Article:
When I take my baths, I use formulas that are specifically targeted to what's going on in my life at the time. I use Ylang ylang and Rose quartz if I need to boost feelings of acceptance and love for myself or to reconnect romantically with my partner. I use Green Aventurine and Eucalyptus essential oil if I'm feeling stagnant and unmotivated. Rhodonite is my go-to if I'm going through a tense situation like a break-up, or difficult work project. This practice has helped me so much that I created a company out of it.

Of all of my metaphysical and ritual self-care practices, moon baths are by far the most fulfilling and effective for me. I schedule them in twice monthly during the New Moon and Full Moon phases - with additional baths whenever I am feeling particularly heightened or over-stimulated. I view my ritual moon baths as much-needed alone time where I'm able to manifest positive vibes and experiences in my life.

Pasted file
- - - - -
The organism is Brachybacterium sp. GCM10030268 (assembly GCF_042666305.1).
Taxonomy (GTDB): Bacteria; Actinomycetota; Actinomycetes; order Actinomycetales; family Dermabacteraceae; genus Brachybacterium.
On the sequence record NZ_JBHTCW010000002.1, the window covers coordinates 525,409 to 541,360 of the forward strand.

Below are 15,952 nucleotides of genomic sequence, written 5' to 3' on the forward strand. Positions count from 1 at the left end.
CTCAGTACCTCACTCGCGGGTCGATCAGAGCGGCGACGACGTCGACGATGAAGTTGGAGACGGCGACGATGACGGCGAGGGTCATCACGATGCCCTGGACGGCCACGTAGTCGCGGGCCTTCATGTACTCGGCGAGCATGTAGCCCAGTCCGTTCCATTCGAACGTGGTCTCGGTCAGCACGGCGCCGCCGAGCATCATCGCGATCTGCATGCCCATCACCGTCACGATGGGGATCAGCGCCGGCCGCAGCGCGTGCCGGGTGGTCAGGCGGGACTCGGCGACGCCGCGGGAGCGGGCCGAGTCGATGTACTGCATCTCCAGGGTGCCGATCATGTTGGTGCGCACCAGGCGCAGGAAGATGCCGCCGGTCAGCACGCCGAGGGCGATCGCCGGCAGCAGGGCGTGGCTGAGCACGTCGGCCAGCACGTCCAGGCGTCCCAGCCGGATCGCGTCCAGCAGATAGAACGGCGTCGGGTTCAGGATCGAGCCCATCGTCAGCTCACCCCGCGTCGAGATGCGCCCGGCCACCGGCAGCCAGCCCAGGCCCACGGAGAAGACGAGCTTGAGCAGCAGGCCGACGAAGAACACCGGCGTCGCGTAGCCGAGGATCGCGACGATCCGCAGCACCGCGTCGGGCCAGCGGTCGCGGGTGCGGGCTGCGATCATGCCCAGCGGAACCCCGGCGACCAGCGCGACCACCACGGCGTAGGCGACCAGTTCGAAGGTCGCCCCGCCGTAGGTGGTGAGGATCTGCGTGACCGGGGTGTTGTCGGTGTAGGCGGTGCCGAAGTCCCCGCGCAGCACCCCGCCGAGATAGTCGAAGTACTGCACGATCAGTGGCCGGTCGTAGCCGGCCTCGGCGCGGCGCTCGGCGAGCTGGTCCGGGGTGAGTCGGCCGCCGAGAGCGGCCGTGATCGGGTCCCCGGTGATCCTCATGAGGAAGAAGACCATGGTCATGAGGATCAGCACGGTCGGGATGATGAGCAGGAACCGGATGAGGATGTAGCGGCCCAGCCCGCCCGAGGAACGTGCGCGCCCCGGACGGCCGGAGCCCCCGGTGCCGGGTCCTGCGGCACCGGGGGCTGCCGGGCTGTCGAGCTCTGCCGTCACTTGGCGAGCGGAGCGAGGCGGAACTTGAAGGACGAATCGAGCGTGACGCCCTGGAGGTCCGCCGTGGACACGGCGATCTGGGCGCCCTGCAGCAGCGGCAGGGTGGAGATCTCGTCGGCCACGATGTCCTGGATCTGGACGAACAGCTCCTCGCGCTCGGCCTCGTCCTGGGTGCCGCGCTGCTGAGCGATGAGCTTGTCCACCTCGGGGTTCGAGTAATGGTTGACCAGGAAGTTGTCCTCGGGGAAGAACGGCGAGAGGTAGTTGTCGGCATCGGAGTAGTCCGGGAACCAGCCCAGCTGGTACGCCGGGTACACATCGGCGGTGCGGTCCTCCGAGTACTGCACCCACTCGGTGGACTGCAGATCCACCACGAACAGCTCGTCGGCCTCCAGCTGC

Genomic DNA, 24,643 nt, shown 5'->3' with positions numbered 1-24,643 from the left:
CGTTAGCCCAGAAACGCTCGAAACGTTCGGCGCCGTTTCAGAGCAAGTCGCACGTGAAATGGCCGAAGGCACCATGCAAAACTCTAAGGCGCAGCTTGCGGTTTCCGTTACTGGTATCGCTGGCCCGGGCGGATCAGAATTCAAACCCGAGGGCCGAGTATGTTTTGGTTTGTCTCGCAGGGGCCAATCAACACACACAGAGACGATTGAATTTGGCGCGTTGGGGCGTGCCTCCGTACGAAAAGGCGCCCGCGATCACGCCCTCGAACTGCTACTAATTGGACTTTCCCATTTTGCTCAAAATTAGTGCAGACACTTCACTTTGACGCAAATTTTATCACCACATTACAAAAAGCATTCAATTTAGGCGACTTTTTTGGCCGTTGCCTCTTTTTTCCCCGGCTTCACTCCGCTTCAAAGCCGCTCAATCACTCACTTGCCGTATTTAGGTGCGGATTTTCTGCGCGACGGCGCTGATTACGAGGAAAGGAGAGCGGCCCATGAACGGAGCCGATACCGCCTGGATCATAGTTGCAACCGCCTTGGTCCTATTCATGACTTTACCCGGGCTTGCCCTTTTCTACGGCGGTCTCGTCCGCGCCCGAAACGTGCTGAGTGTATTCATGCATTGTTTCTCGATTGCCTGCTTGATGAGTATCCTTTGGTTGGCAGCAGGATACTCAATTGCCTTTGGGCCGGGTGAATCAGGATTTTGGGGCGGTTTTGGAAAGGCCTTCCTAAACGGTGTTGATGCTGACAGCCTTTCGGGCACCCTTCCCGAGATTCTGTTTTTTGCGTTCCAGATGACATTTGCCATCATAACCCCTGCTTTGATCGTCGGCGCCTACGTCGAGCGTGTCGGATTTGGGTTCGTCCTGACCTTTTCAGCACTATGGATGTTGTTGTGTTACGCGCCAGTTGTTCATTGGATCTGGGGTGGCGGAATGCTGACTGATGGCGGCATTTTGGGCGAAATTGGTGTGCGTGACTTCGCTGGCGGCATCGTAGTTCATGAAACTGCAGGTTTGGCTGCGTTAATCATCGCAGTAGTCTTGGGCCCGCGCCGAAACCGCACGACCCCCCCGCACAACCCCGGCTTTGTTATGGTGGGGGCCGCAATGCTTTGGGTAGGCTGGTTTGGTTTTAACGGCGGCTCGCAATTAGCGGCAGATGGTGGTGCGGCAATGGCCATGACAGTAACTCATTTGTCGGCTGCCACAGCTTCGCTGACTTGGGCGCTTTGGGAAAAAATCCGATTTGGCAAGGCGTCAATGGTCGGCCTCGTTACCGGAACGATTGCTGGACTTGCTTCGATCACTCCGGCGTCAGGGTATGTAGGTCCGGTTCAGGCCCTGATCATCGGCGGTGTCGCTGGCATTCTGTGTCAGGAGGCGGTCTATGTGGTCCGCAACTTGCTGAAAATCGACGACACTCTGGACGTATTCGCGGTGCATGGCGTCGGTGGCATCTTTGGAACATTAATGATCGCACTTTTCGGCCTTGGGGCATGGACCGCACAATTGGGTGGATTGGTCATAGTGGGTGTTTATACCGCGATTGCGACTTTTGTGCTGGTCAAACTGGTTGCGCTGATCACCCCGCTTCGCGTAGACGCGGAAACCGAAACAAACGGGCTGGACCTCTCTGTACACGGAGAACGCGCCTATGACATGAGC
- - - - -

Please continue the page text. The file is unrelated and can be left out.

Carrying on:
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ACLU By ACLUSponsored

Over the past four years, we grew accustomed to a regular barrage of blatant, segregationist-style racism from the White House. Donald Trump tweeted that “the Squad," four Democratic Congresswomen who are Black, Latinx, and South Asian, should “go back" to the “corrupt" countries they came from; that same year, he called Elizabeth Warren “Pocahontas," mocking her belief that she might be descended from Native American ancestors.

But as outrageous as the racist comments Trump regularly spewed were, the racially unjust governmental actions his administration took and, in the case of COVID-19, didn't take, impacted millions more — especially Black and Brown people.